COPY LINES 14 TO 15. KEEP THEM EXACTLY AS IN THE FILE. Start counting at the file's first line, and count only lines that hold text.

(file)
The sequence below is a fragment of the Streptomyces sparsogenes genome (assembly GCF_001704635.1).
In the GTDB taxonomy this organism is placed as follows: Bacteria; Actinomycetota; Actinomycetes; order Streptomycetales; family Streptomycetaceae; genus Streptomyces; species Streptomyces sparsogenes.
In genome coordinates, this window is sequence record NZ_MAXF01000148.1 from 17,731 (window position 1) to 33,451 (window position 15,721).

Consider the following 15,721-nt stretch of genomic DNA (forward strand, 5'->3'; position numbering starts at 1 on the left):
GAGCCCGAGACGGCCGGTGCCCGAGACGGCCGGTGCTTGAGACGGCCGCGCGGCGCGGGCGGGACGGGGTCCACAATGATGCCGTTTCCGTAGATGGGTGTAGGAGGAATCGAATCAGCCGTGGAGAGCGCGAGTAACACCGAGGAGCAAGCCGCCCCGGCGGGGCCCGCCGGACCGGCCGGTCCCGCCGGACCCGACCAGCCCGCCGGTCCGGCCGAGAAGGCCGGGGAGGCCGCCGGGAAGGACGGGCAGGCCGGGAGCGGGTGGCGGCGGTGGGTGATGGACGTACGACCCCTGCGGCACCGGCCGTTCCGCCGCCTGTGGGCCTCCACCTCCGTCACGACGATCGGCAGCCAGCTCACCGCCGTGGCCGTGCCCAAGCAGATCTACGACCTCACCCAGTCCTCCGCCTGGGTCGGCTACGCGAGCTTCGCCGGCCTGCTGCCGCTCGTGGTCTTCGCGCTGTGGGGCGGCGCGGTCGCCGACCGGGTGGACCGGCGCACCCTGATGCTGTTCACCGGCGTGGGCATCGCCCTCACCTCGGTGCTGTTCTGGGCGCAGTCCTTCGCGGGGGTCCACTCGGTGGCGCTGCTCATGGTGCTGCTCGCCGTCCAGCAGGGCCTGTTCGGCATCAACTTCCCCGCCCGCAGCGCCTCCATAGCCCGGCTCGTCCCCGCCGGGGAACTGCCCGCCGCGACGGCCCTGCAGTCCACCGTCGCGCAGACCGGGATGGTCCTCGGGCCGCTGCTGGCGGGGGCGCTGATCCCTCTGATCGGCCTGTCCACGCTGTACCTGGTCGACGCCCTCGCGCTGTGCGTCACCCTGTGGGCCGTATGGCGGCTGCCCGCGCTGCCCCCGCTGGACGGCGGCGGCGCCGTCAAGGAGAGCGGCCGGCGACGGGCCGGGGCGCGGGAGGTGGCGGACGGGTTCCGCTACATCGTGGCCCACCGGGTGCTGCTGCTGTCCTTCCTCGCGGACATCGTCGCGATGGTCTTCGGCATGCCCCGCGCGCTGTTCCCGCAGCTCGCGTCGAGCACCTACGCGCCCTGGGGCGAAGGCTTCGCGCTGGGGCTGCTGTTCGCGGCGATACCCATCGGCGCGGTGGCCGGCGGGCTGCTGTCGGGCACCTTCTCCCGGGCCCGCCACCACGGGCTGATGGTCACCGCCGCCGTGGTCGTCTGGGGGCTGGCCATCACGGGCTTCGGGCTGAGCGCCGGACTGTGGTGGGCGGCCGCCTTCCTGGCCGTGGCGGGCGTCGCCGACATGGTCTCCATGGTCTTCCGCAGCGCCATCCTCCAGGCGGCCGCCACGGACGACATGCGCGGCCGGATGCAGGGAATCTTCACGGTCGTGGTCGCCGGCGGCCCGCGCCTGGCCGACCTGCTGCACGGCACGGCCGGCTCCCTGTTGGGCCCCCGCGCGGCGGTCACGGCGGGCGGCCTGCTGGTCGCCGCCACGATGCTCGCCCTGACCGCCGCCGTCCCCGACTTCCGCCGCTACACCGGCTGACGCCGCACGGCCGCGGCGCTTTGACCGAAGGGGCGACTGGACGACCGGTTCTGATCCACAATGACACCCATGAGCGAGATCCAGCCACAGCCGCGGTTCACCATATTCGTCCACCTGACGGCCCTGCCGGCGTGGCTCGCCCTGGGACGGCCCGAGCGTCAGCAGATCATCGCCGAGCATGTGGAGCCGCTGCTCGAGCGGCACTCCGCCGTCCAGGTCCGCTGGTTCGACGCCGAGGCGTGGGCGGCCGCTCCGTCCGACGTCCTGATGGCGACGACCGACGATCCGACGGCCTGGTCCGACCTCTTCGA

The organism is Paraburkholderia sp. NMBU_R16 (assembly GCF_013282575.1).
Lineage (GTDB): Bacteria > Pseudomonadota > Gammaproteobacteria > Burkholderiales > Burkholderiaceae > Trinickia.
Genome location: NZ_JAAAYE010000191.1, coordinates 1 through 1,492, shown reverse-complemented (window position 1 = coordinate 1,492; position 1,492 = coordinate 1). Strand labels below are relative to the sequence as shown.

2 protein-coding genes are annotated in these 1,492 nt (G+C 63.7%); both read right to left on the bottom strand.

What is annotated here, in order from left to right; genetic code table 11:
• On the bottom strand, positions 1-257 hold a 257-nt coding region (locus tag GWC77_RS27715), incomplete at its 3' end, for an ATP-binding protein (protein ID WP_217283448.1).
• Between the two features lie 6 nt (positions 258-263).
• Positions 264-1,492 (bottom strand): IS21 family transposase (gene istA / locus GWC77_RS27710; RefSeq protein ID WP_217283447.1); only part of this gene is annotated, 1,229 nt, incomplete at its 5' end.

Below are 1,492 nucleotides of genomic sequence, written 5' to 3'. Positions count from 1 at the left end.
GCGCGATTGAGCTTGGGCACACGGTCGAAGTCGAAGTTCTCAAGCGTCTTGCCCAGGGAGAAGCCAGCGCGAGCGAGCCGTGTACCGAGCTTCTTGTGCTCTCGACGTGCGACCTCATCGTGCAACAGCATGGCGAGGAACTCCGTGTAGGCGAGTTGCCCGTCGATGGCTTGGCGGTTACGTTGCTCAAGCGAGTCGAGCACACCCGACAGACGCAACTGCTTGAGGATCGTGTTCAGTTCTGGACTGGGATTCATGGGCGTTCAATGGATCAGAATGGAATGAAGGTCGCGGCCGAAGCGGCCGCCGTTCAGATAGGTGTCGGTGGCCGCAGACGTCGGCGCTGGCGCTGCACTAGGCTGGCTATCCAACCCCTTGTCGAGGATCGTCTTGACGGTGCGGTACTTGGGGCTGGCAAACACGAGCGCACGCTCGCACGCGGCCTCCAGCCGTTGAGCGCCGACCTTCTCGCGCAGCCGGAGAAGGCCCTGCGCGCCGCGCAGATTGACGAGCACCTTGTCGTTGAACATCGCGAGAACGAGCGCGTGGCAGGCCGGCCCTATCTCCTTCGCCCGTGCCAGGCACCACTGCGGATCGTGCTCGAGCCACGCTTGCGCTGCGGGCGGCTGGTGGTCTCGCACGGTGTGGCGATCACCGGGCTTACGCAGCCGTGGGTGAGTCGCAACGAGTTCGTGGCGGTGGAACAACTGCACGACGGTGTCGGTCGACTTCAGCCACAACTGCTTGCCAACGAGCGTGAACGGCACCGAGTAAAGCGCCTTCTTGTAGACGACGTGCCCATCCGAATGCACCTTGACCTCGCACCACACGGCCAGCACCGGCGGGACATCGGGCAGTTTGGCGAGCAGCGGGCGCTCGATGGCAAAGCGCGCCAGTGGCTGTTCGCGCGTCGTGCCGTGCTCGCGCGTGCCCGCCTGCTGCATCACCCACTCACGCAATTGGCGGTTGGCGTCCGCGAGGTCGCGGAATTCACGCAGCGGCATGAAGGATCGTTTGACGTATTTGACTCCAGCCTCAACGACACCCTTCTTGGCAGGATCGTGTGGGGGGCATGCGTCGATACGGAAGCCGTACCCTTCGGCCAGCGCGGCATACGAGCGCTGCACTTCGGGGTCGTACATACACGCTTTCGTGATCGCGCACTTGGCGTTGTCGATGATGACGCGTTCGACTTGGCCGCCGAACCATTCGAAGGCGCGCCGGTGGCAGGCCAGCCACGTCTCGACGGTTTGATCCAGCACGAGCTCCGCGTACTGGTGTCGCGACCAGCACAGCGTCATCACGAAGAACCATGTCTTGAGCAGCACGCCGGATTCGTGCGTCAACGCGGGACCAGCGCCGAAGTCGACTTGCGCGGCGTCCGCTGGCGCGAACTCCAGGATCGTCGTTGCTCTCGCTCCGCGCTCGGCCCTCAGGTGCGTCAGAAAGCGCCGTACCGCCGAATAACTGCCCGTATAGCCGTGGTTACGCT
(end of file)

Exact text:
Below are 1,492 nucleotides of genomic sequence, written 5' to 3'. Positions count from 1 at the left end.
GCGCGATTGAGCTTGGGCACACGGTCGAAGTCGAAGTTCTCAAGCGTCTTGCCCAGGGAGAAGCCAGCGCGAGCGAGCCGTGTACCGAGCTTCTTGTGCTCTCGACGTGCGACCTCATCGTGCAACAGCATGGCGAGGAACTCCGTGTAGGCGAGTTGCCCGTCGATGGCTTGGCGGTTACGTTGCTCAAGCGAGTCGAGCACACCCGACAGACGCAACTGCTTGAGGATCGTGTTCAGTTCTGGACTGGGATTCATGGGCGTTCAATGGATCAGAATGGAATGAAGGTCGCGGCCGAAGCGGCCGCCGTTCAGATAGGTGTCGGTGGCCGCAGACGTCGGCGCTGGCGCTGCACTAGGCTGGCTATCCAACCCCTTGTCGAGGATCGTCTTGACGGTGCGGTACTTGGGGCTGGCAAACACGAGCGCACGCTCGCACGCGGCCTCCAGCCGTTGAGCGCCGACCTTCTCGCGCAGCCGGAGAAGGCCCTGCGCGCCGCGCAGATTGACGAGCACCTTGTCGTTGAACATCGCGAGAACGAGCGCGTGGCAGGCCGGCCCTATCTCCTTCGCCCGTGCCAGGCACCACTGCGGATCGTGCTCGAGCCACGCTTGCGCTGCGGGCGGCTGGTGGTCTCGCACGGTGTGGCGATCACCGGGCTTACGCAGCCGTGGGTGAGTCGCAACGAGTTCGTGGCGGTGGAACAACTGCACGACGGTGTCGGTCGACTTCAGCCACAACTGCTTGCCAACGAGCGTGAACGGCACCGAGTAAAGCGCCTTCTTGTAGACGACGTGCCCATCCGAATGCACCTTGACCTCGCACCACACGGCCAGCACCGGCGGGACATCGGGCAGTTTGGCGAGCAGCGGGCGCTCGATGGCAAAGCGCGCCAGTGGCTGTTCGCGCGTCGTGCCGTGCTCGCGCGTGCCCGCCTGCTGCATCACCCACTCACGCAATTGGCGGTTGGCGTCCGCGAGGTCGCGGAATTCACGCAGCGGCATGAAGGATCGTTTGACGTATTTGACTCCAGCCTCAACGACACCCTTCTTGGCAGGATCGTGTGGGGGGCATGCGTCGATACGGAAGCCGTACCCTTCGGCCAGCGCGGCATACGAGCGCTGCACTTCGGGGTCGTACATACACGCTTTCGTGATCGCGCACTTGGCGTTGTCGATGATGACGCGTTCGACTTGGCCGCCGAACCATTCGAAGGCGCGCCGGTGGCAGGCCAGCCACGTCTCGACGGTTTGATCCAGCACGAGCTCCGCGTACTGGTGTCGCGACCAGCACAGCGTCATCACGAAGAACCATGTCTTGAGCAGCACGCCGGATTCGTGCGTCAACGCGGGACCAGCGCCGAAGTCGACTTGCGCGGCGTCCGCTGGCGCGAACTCCAGGATCGTCGTTGCTCTCGCTCCGCGCTCGGCCCTCAGGTGCGTCAGAAAGCGCCGTACCGCCGAATAACTGCCCGTATAGCCGTGGTTACGCT